Whatever significance is finally attributed to these extra-genetic mechanisms, the conversation gives substantial insight into the scientific process for the lay person such as myself. The pursuit of scientific knowledge is a dynamic endeavor in which substantial exchanges take place between continued empirical investigation and conceptual interpretation. The relationship between theory and evidence is reciprocal; theories help us to interpret facts, and facts help us to modify theories. The expectation that science is and should be the unproblematic accumulation of facts, to be consulted at our convenience, is simply false. Similarly, the notion that scientific theories are objects of loyal consensus is also false. Scientific theories are ever-evolving things, sensitive to empirical and conceptual progress. Scientific theories can and should change and scientists can and should disagree with one another over the finer details of theory and the interpretation of facts. Thus, faulting a scientific theory for being a moving target and discounting its claims on the basis that the scientific community might be divided on certain aspects of a theory ignores (1) that this is the way science operates and (2) the productivity that can arise from its functioning this way. Yes, intergroup dynamics, with competing labs holding differing views influenced by adherence to group identity, can play a role in working out the minutia of empirical data and theory-construction. This is why the study of the sociology of scientific knowledge is still a fruitful venture. But those working on evolution are not unique—it is a feature of the scientific endeavor and, indeed, all areas of human inquiry. Articles such as the one authored by Laland et al. should not incite religious people to question the validity of the theory in question but to recognize the wealth and diversity of the scientific task and how this actually leads to a stronger, more robust knowledge base.8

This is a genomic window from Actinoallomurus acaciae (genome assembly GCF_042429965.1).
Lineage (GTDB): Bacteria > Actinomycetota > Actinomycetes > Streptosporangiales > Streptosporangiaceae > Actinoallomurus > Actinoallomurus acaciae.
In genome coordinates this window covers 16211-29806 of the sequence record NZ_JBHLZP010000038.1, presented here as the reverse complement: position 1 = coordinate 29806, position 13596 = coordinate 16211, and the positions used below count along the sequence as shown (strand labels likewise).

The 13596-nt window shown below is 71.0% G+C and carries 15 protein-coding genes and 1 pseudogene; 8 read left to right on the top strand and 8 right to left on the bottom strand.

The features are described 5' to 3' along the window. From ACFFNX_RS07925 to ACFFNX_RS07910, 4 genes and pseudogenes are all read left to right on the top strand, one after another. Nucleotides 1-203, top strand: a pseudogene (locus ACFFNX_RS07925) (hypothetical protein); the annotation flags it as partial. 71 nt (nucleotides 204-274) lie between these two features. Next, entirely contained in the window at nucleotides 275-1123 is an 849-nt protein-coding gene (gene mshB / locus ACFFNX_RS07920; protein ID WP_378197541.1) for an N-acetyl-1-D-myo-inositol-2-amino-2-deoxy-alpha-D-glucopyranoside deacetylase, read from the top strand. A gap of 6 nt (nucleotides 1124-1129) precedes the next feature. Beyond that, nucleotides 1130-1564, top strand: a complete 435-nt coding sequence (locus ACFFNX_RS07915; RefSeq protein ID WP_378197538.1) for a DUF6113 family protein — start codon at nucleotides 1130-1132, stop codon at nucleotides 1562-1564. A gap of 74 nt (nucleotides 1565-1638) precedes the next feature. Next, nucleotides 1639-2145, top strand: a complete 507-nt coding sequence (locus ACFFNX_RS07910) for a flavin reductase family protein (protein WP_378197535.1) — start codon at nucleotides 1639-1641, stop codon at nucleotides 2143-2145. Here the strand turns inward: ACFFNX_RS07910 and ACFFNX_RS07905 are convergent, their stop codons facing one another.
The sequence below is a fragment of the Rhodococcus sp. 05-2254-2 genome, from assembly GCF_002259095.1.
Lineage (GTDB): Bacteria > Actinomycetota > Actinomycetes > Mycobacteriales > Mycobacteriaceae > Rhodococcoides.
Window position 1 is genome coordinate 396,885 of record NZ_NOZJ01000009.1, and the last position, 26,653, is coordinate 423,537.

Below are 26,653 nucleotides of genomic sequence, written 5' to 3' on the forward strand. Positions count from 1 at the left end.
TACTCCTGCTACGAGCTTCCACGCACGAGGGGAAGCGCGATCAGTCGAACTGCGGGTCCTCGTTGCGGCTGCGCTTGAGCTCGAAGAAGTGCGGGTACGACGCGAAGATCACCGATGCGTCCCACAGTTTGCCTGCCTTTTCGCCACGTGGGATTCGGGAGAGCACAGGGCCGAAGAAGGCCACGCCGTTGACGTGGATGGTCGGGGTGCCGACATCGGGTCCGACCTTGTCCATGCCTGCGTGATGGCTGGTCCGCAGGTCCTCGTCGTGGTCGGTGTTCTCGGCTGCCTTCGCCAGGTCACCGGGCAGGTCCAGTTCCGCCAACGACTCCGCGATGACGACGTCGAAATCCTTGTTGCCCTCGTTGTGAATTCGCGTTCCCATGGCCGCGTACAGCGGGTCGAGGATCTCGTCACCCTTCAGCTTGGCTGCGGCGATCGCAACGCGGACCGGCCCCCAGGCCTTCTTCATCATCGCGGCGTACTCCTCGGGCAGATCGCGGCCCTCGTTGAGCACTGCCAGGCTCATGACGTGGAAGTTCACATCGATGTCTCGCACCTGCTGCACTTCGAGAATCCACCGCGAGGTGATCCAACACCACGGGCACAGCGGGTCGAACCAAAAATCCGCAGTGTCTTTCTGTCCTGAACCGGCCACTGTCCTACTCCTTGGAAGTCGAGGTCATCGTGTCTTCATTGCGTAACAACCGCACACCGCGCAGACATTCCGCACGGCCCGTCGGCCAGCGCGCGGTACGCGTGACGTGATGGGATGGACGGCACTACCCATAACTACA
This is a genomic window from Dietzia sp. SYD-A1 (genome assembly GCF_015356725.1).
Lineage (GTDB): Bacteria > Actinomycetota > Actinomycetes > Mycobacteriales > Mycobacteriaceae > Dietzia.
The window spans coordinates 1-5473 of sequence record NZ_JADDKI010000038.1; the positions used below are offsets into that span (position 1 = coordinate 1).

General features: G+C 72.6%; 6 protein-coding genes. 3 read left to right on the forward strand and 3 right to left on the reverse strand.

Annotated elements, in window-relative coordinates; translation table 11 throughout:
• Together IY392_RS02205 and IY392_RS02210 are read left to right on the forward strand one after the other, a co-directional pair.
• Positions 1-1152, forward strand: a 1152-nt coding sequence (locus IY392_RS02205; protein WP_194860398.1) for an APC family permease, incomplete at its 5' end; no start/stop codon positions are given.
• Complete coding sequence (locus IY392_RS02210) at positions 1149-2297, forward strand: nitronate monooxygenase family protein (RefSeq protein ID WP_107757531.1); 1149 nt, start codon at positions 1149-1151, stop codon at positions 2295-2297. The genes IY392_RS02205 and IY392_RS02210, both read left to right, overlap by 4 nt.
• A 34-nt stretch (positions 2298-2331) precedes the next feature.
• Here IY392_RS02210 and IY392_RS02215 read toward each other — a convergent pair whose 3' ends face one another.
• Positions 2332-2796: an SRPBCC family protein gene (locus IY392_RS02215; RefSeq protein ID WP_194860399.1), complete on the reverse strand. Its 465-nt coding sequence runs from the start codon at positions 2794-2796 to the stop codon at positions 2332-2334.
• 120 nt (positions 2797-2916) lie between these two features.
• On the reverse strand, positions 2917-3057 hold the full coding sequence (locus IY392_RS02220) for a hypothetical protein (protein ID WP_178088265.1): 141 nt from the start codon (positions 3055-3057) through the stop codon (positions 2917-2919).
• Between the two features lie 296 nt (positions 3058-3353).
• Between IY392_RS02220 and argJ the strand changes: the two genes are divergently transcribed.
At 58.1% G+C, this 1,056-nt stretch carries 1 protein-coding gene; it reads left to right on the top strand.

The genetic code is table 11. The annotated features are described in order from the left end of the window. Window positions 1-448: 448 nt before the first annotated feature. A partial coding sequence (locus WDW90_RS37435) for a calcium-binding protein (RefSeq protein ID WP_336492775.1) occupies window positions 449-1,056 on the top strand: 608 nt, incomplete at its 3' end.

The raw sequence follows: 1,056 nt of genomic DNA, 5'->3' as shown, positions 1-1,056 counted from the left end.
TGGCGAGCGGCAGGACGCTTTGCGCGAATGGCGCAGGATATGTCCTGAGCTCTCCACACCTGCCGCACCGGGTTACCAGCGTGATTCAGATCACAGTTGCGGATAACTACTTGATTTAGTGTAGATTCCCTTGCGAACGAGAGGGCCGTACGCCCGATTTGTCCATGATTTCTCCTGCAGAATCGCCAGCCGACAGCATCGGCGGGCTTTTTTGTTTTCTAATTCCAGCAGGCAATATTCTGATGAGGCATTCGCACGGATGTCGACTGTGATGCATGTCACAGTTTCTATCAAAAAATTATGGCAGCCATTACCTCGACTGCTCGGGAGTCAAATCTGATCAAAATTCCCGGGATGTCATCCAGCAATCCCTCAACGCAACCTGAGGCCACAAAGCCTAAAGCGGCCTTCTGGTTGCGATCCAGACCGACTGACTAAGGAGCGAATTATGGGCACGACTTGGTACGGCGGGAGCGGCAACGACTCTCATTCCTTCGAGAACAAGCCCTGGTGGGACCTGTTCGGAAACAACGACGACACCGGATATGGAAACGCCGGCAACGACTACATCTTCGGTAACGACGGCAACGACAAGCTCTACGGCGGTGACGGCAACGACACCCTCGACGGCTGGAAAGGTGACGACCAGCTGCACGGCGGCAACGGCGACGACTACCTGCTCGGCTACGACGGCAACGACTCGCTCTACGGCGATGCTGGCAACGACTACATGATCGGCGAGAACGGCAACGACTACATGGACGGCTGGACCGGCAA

The Nature article also highlights an important warning to the non-expert in evolutionary theory. We need to be very cautious when making claims, religious or otherwise, that are based upon popularizations of evolution. As we have seen, the details of evolution are often much more complex than the simple explanation offered in elementary schools. What is more, our intuitions actually work against us when trying to understand evolution. Many notable cognitive scientists have discovered that we are psychologically predisposed to misinterpret evolution. We intuitively favour teleological and purpose-based explanations for natural phenomena (e.g., ‘‘the sun radiates heat because warmth nurtures life”) when this is scientifically incorrect.9 We are psychologically biased to give an essentialist account of species10 and are predisposed to anthropomorphic explanations.11 Each of these cognitive biases can make it harder to understand evolutionary theory, and the non-specialist is at a serious disadvantage. Therefore, any philosophical or theological reflections on current evolutionary science must be made tenuously and with great care.
Indeed, because such rapid advancements are being made in the evolutionary sciences at present it would be important to be cautious in making grandiose claims based upon recent findings for it is likely these words would have a relatively short expiration date.12 Genuine prudence is called for here. However, these rapid advancements also signal an exciting time for the evolutionary sciences. We are in the middle of a watershed moment that deserves to be celebrated. It is a wonderful time to get into these sciences and much work needs to be done.